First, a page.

Work-home interface stress: an important predictor of emotional exhaustion 15 years into a medical career

Hertzberg TK, Isaksson Rø K, Vaglum PJW, Moum T, Røvik JO, Gude T, Ekeberg Ø, Tyssen R. Industrial Health 2016; 54: 139-48. Epub Nov 3 2015. Full text version is available.

Article in English, advance publication in Industrial Health, published online 3 November 2015. 
Read the article (published in Industrial Health 2016; 54: 139-48) in a free full text version here.

Abstract on PubMed:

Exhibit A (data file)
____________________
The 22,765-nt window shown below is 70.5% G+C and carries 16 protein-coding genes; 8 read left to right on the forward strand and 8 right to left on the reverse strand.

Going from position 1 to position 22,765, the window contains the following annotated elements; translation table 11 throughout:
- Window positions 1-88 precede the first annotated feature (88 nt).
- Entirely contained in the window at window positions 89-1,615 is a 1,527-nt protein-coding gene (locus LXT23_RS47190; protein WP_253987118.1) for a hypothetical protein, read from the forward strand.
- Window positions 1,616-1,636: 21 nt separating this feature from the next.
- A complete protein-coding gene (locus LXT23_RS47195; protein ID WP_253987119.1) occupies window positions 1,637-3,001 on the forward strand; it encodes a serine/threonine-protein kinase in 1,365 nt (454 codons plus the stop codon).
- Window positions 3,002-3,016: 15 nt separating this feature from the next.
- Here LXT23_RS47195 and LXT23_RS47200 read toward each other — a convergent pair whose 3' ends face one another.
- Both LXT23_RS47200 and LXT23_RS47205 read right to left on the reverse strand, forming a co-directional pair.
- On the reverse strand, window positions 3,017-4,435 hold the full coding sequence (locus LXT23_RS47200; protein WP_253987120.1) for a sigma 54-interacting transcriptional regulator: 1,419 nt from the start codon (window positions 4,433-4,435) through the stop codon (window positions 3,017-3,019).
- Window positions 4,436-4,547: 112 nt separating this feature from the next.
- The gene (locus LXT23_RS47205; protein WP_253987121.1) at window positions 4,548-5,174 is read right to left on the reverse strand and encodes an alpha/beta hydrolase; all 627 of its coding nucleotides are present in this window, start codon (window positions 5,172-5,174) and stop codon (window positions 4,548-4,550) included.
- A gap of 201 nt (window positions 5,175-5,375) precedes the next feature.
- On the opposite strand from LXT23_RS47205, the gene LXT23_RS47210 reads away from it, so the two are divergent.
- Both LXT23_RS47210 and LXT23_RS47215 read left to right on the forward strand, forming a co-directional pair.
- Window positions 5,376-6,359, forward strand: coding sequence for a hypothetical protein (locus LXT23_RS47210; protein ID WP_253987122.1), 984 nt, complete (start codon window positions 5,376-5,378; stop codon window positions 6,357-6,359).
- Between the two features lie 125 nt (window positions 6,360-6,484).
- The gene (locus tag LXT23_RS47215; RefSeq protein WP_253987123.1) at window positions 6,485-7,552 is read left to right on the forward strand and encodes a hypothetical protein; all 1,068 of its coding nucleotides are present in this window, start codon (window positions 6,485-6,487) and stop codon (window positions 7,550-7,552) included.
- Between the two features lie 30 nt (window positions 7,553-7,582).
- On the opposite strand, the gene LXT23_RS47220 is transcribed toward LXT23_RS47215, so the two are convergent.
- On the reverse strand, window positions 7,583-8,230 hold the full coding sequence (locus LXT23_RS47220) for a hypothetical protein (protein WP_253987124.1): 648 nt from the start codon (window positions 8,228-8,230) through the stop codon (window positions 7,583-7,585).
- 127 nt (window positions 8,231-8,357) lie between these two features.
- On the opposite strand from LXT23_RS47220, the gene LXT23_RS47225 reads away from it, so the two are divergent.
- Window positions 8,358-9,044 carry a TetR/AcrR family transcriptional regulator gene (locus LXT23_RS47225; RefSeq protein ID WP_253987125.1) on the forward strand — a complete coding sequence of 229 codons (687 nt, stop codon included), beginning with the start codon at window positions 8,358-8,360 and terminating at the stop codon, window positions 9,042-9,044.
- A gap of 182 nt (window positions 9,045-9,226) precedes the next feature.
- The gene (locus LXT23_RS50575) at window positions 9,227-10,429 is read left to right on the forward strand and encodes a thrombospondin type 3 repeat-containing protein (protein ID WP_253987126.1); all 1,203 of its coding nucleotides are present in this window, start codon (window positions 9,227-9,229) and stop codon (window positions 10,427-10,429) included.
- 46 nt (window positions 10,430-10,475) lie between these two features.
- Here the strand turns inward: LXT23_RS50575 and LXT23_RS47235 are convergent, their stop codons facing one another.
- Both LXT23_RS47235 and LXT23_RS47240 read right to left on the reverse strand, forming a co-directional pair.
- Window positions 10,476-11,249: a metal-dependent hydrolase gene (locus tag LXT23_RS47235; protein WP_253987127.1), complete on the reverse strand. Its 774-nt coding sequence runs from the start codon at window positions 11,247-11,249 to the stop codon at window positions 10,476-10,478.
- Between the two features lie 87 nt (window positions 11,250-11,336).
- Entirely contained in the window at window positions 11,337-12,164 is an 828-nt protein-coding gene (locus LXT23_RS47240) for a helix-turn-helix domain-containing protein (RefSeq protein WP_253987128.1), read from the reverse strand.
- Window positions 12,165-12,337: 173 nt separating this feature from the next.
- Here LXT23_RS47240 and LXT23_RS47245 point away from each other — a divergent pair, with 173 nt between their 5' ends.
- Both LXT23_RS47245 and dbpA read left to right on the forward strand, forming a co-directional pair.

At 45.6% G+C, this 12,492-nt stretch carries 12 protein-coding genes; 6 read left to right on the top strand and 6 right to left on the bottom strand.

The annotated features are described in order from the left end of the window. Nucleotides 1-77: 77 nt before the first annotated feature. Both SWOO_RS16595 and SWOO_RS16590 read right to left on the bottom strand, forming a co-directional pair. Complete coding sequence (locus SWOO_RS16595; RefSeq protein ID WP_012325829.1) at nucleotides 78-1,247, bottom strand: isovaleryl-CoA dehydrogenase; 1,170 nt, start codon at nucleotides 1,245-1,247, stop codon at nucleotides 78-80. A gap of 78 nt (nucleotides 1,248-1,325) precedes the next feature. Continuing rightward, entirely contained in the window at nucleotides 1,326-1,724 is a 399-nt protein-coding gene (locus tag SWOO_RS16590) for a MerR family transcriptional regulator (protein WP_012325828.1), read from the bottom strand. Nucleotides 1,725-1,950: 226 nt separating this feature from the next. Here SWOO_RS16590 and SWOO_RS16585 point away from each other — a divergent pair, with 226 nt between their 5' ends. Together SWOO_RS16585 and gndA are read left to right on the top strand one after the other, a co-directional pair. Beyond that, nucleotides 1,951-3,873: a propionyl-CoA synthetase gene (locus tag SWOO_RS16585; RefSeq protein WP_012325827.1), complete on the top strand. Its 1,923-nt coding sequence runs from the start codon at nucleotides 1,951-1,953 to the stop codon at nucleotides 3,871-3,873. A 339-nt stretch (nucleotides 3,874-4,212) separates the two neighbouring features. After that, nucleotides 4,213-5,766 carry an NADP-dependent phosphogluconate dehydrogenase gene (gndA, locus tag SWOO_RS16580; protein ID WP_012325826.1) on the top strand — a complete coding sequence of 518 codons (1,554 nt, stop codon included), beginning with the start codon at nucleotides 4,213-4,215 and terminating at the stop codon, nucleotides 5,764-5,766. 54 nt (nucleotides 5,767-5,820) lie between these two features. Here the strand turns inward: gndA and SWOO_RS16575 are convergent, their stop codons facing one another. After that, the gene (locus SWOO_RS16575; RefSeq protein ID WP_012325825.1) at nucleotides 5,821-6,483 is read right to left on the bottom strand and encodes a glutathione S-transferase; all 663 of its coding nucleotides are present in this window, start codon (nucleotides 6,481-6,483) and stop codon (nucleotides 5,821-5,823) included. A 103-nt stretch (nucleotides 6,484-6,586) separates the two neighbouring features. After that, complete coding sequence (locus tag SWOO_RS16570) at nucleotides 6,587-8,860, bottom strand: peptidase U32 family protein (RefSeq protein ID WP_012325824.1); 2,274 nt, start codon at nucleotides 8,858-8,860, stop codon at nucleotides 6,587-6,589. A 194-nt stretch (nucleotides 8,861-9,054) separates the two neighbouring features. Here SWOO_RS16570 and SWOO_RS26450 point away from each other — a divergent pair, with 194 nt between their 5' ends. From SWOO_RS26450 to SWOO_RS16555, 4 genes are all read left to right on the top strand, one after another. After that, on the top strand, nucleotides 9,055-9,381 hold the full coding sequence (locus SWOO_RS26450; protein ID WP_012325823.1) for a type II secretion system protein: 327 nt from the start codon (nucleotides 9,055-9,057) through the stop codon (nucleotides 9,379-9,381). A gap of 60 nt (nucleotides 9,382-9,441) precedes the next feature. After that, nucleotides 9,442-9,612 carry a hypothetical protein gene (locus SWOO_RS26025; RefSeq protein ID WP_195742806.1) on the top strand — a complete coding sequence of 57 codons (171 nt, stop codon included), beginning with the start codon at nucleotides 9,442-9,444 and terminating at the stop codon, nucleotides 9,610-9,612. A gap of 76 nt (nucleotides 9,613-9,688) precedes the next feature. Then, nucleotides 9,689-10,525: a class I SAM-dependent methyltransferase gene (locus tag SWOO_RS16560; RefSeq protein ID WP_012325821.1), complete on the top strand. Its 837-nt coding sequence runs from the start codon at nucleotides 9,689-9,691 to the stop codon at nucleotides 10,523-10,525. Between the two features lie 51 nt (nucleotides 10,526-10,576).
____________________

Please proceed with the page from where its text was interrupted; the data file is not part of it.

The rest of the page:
The importance of work-home interface stress can vary throughout a medical career and between genders. We studied changes in work-home interface stress over 5 yr, and their prediction of emotional exhaustion (main dimension of burn-out), controlled for other variables. A nationwide doctor cohort (NORDOC; n=293;) completed questionnaires at 10 and 15 yr after graduation. Changes over the period were examined and predictors of emotional exhaustion analyzed using linear regression. Levels of work-home interface stress declined, whereas emotional exhaustion stayed on the same level. Lack of reduction in work-home interface stress was an independent predictor of emotional exhaustion in year 15 (β=−0.21, p=0.001). Additional independent predictors were reduction in support from colleagues (β=0.11, p=0.04) and emotional exhaustion at baseline (β=0.62, p<0.001). Collegial support was a more important predictor for men than for women. In separate analyses, significant adjusted predictors were lack of reduction in work-home interface stress among women, and reduction of collegial support and lack of reduction in working hours among men. Thus, change in work-home interface stress is a key independent predictor of emotional exhaustion among doctors 15 yr after graduation. Some gender differences in predictors of emotional exhaustion were found.

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